Modelling the genetic switch of bacteriophage TP901-1 – Niels Bohr Institute - University of Copenhagen

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Modelling the genetic switch of bacteriophage TP901-1

TP901-1 is a temperate bacteriophage infecting bacteria of Lactococcus lactis subsp. cremoris. As other temperate phages TP901-1 enters one of two pathways upon infection of a sensible host. The phage can kill the infected cell as the phage reproduces, or it may persist in the host like a prophage. The initial choise between the two pathways is centered at the genetic switch of the phage consisting of two divergently oriented promoters, PR and PL, the phage repressor CI and a protein termed MOR. Phage TP901-1 has been explored for more than two decades, but the underlying mechanisms of the genetic switch is not yet fully understood.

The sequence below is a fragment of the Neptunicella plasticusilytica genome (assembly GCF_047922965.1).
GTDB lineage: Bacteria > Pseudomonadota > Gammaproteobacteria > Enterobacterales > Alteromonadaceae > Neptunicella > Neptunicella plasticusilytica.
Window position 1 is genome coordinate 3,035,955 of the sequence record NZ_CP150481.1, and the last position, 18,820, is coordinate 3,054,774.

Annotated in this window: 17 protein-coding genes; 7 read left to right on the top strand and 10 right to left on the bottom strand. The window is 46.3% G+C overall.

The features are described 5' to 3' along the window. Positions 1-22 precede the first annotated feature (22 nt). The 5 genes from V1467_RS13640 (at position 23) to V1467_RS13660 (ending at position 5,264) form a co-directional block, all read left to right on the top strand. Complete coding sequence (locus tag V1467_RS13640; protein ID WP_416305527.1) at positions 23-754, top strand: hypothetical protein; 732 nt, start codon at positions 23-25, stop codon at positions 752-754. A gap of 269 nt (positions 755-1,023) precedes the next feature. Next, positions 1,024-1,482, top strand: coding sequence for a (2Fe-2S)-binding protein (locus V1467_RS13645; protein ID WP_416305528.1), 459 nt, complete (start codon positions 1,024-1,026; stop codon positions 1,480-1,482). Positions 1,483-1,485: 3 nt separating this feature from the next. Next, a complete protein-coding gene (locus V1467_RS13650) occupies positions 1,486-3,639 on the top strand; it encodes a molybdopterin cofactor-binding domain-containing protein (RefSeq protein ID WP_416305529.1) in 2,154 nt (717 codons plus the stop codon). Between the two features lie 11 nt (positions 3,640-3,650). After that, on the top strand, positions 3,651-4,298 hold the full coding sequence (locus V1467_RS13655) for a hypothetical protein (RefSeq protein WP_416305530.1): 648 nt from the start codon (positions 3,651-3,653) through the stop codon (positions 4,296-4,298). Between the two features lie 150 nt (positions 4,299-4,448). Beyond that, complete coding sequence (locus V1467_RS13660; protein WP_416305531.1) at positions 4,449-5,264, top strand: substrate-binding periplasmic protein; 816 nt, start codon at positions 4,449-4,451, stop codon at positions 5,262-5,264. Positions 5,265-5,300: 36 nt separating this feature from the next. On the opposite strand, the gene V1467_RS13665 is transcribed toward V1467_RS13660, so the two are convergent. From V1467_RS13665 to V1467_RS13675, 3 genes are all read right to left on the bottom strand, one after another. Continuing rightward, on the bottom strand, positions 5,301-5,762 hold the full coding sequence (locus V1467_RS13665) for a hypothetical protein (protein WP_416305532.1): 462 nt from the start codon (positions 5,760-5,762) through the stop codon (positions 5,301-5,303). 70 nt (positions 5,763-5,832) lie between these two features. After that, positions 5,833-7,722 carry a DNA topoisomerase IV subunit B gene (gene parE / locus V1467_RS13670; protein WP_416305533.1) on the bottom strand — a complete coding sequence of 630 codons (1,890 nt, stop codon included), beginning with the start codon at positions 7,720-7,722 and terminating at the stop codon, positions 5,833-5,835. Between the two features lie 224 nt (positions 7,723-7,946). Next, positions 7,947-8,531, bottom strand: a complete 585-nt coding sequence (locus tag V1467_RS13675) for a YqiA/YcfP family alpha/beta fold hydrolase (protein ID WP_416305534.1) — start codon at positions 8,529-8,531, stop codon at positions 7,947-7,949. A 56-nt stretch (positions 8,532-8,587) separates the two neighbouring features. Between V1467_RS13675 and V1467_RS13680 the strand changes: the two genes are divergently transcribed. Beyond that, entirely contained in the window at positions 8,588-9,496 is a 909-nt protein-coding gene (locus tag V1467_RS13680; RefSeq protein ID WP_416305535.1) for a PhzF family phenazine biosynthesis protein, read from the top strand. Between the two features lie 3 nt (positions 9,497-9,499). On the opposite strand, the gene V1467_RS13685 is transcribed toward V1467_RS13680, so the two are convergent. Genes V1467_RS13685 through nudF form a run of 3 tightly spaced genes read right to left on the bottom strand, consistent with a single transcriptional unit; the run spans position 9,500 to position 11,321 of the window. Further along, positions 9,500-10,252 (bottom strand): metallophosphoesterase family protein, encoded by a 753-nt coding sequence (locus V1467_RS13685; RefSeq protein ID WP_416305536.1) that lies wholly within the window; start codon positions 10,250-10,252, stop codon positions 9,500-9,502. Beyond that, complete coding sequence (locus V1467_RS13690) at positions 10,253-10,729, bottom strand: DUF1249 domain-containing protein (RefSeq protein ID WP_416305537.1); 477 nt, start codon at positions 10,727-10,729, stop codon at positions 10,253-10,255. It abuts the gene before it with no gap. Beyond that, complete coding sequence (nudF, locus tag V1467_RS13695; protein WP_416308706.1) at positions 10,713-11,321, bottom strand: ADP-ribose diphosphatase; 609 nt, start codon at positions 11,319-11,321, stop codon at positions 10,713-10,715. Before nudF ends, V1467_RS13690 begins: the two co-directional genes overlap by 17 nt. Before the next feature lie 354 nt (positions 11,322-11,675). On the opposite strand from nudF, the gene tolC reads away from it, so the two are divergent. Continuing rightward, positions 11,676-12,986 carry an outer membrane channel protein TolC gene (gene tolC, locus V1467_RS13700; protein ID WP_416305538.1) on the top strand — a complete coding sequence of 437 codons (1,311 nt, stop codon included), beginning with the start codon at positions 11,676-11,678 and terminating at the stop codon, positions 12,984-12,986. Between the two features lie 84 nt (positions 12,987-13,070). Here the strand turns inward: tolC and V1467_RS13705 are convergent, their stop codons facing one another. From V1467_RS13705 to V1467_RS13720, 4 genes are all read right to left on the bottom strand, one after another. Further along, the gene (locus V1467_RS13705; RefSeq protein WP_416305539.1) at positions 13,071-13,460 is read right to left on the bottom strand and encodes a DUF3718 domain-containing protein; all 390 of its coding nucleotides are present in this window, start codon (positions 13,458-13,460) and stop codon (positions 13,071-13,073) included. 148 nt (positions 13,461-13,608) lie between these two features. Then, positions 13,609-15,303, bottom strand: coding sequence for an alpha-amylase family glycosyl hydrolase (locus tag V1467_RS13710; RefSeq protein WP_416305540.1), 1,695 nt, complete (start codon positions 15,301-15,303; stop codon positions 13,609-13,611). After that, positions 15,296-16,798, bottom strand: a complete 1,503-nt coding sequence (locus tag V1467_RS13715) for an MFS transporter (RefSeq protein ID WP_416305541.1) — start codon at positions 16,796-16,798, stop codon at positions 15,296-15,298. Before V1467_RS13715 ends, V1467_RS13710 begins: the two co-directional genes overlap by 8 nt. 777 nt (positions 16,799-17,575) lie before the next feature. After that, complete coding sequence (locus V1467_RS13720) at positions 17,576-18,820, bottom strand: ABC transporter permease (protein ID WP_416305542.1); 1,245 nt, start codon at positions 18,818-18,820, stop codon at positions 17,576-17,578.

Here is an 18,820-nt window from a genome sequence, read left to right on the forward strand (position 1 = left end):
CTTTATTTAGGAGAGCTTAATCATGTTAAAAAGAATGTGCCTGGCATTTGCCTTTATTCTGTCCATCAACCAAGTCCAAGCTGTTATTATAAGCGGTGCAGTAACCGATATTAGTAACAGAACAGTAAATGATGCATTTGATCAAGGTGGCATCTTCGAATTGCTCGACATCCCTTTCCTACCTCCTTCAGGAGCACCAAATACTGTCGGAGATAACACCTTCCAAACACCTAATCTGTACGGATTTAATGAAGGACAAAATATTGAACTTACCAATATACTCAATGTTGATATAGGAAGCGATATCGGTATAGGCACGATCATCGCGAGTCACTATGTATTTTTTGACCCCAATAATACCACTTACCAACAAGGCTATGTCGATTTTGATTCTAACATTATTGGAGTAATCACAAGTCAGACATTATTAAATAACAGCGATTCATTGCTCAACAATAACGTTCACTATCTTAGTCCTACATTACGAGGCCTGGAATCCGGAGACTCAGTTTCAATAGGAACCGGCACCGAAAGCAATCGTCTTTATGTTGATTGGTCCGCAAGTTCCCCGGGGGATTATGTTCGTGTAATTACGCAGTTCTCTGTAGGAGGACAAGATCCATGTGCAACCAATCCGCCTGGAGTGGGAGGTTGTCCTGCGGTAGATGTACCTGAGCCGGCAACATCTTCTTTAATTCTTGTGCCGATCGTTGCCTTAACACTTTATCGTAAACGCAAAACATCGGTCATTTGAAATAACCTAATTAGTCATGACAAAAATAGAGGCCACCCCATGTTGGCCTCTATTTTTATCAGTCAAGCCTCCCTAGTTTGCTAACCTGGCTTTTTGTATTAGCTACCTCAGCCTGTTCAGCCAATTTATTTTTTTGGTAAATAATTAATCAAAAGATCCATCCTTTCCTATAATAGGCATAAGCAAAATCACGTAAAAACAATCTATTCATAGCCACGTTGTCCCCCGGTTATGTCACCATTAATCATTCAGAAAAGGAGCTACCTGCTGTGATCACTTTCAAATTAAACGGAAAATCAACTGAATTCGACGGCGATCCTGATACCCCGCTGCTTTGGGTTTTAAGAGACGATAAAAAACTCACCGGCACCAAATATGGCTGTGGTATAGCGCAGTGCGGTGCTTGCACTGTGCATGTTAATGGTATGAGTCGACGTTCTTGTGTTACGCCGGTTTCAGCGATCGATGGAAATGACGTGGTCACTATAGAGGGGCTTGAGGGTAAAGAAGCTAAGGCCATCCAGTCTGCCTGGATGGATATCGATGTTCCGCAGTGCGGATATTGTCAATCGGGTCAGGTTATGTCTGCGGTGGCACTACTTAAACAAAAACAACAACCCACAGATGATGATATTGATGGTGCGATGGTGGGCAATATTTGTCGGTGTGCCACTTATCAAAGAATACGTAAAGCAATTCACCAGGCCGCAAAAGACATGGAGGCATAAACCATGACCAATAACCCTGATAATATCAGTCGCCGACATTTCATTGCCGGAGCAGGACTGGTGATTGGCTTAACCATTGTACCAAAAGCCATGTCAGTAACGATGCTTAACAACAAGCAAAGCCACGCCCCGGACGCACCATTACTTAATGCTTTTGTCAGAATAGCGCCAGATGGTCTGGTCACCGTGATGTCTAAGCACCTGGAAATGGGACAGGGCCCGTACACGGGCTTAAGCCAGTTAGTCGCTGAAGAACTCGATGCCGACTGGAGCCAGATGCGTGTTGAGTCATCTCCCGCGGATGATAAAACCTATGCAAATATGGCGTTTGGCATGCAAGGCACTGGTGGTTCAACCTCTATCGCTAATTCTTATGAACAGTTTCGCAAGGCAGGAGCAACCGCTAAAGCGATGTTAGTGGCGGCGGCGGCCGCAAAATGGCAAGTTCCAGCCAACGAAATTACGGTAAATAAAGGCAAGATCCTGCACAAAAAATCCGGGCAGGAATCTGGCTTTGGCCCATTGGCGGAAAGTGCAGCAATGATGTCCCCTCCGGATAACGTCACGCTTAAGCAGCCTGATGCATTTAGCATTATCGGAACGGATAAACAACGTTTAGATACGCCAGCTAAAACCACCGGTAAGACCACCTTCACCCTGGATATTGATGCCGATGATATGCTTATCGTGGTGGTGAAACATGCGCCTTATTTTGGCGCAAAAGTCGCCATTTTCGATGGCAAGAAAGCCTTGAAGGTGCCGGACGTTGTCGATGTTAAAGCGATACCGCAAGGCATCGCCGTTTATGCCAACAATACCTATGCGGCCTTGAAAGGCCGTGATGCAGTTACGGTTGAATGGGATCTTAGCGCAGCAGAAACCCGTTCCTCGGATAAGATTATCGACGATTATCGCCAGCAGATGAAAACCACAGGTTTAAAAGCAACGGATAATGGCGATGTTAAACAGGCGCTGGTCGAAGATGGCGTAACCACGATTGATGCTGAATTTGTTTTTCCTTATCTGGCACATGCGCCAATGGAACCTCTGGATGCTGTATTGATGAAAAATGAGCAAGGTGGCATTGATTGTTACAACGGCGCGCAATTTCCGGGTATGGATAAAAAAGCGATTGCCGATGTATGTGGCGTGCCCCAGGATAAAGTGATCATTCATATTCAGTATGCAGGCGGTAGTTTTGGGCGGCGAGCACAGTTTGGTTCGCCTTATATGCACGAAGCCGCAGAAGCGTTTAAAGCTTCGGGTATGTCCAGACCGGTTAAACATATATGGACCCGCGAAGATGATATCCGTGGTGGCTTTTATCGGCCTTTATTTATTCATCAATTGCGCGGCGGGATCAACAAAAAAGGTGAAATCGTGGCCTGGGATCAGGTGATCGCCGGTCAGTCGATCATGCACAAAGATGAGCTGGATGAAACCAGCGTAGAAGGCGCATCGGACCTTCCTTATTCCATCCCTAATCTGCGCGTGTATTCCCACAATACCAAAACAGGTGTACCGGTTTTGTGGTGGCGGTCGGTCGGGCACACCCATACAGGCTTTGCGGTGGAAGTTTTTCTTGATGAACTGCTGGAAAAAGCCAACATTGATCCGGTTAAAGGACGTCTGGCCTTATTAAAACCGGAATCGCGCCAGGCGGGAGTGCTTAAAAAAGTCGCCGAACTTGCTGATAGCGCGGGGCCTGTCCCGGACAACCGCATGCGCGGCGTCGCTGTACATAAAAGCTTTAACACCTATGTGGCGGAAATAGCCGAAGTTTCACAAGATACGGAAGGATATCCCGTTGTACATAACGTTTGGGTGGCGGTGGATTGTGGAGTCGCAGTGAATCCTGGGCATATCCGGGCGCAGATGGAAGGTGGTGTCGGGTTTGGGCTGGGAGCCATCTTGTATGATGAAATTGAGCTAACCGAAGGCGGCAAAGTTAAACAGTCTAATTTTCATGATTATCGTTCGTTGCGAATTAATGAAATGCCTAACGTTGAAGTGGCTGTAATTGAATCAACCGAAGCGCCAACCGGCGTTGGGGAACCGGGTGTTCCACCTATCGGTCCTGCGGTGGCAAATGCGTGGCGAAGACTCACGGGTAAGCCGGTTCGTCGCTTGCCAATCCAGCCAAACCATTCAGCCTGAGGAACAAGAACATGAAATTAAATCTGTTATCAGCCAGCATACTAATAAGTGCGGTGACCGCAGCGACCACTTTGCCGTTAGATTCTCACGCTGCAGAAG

In the thesis the bistable genetic switch of L. lactis phage  TP901-1 was explored with the combined tools of biochemistry and biophysics. Experiments on the effect of different CI levels on PR and PL promoter activities revealed unexpectedly, that the presence of MOR prevents the repression of PR and PL, for CI concentration beyond the CI level of PR repression in the absence of MOR. Through statistical mechanical modelling three hypotheses on the underlying mechanisms of the genetic switch were examined. The models suggest a sofar unappreciated importance of the distant operator site, OD, in keeping the PR promoter open at low concentrations of CI, and exclude cooperative binding of CI and MOR at the putative OM site, as the only action of MOR in preventing the repression of the promoters. A final model, based on the compeeting formation of a CI-MOR heterodimer, is presented as a possible description of the underlying mechanisms of the experimental data.¨


Supervisors: Kim Sneppen (NBI) and Karin Hammer (DTU)